In the early 1800s, an enterprising New Englander named Frederic Tudor envisioned ice as a business to benefit ordinary people. Tudor began gathering quantities of ice from frozen Eastern lakes for shipment in straw-insulated ships to the West Indies. His first ice cargos melted prematurely. But Tudor persisted and succeeded, earning the name Ice King.

But as municipal sanitation failed in Eastern cities, nearby lakes became polluted. That made ice from the Great Lakes more desirable.

Lake Erie’s shallow western basin froze quicker and deeper than other parts of the region. By the 1850s, Sandusky Bay, with its then-crystal clear water, was considered the Ice Capital of the Great Lakes. Twenty major companies pulled a frozen bounty from the bay each winter and stored it in above-ground warehouses. Those companies employed as many as 2,000 in cold months.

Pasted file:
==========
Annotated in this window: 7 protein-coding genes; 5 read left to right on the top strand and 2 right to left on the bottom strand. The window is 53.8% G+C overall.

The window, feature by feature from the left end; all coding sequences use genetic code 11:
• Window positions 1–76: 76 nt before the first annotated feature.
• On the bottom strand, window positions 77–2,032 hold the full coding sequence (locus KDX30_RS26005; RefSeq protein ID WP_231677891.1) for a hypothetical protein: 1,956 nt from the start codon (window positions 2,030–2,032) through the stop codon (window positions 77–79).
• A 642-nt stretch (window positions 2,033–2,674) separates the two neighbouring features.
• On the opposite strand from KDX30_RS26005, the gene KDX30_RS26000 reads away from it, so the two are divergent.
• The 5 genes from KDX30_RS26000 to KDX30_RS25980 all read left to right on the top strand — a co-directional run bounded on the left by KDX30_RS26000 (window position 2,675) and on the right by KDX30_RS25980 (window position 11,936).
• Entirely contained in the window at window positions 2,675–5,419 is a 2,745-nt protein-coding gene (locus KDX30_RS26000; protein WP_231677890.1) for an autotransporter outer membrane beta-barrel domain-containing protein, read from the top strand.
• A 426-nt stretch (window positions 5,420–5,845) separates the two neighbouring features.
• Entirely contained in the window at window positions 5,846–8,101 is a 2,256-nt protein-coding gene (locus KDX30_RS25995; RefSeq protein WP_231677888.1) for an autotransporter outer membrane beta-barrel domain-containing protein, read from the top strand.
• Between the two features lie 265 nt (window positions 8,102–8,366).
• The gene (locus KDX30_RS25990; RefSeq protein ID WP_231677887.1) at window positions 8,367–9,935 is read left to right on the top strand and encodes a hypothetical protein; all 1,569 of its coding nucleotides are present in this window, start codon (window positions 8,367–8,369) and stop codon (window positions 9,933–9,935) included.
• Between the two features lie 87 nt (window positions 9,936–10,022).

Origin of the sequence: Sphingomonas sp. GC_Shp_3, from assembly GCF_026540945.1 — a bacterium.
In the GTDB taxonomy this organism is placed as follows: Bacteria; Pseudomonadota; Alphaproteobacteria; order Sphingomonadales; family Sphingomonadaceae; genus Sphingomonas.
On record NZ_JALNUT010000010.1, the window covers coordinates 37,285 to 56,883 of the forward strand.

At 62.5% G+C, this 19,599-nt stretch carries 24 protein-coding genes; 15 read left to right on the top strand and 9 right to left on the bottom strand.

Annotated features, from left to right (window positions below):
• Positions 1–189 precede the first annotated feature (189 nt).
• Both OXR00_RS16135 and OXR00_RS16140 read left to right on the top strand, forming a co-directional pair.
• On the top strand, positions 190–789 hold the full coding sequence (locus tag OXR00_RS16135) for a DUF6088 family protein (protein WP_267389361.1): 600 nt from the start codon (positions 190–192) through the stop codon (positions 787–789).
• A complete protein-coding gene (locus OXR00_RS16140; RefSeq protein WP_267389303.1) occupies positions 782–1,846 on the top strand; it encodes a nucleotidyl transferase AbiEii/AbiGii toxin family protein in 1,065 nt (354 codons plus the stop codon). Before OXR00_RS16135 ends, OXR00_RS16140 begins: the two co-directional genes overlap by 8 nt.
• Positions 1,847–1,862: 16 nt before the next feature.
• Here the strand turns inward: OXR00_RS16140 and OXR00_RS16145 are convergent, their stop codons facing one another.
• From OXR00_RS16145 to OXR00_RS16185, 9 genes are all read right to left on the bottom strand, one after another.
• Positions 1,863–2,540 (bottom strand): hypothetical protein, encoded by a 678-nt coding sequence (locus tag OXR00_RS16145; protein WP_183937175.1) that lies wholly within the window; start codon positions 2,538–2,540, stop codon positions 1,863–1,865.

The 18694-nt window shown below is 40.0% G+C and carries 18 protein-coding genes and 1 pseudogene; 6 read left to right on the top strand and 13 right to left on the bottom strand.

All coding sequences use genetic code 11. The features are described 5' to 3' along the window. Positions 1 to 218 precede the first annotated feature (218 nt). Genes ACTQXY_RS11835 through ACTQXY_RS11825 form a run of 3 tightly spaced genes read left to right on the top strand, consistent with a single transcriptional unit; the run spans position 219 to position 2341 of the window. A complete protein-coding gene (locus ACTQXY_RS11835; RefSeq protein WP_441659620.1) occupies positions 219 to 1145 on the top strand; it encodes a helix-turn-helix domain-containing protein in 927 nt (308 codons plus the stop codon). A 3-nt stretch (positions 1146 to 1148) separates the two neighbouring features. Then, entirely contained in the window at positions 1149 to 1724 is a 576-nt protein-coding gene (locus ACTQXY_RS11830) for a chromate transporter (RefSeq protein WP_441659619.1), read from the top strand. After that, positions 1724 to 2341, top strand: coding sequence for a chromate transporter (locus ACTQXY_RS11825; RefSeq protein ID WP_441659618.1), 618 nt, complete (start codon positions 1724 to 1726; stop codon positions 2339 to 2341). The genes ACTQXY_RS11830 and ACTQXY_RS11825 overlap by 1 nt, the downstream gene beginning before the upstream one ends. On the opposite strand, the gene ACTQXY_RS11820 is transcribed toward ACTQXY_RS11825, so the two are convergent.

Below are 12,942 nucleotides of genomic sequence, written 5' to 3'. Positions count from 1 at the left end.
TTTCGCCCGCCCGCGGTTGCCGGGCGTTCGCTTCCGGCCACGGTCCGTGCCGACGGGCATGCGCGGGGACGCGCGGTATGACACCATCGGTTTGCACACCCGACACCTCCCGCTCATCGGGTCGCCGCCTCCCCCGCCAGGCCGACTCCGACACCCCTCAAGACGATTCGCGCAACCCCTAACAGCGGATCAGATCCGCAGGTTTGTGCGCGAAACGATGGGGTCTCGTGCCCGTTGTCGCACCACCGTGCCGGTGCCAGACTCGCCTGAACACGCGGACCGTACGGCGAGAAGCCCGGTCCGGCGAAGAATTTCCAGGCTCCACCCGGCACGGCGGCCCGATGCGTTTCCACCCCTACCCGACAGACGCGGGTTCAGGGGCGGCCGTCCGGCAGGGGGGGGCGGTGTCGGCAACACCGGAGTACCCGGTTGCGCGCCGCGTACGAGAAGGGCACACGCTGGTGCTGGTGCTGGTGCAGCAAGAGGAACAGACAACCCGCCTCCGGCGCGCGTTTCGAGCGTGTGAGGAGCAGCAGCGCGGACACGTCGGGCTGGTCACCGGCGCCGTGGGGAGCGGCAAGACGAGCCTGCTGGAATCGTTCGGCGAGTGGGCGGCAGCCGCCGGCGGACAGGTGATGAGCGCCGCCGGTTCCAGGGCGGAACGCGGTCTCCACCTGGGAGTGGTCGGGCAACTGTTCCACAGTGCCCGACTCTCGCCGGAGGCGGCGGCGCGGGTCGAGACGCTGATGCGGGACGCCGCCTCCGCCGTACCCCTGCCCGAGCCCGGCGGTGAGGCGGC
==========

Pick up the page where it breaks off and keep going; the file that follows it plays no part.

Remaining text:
In 1886, a record 25 million tons of ice was harvested nationally and 400,000 tons of that came from Sandusky Bay alone. Most went by rail to Toledo and Cleveland, with some shipped as far as St. Louis. Selling price: $1 to $6 per ton, depending on the weather.

Midwest brewers, grocers and meat packers were the biggest users of Lake Erie ice. Names like Schlitz and Pabst became commonplace among those who imbibed. And Americans grew accustomed to beef and pork on their dinner tables thanks to the invention of the “ice box.”

These boxes became household staples. Ice delivery men carried 25 to 100-pound blocks into homes and slid them into the ice boxes. This early form of refrigeration kept foodstuffs fresh for a while and led Mark Twain to write in his “Life On The Mississippi” that “anybody and everybody” can now have ice.

Beginning in the 1890s, commercial harvesting declined thanks to the invention of “ice machines” that could freeze large quantities of water artificially. In 1913, the sale of the first electric refrigerator ended the need for ice as a food preservative.

Harvesting resurfaced briefly during World War I when electricity was rationed, then died permanently in the 1920s boom.

However, local fish packers continued to pull ice from Sandusky Bay until 1941.


“Ice for Everybody: Lake Erie and America’s Ice Harvesting Industry”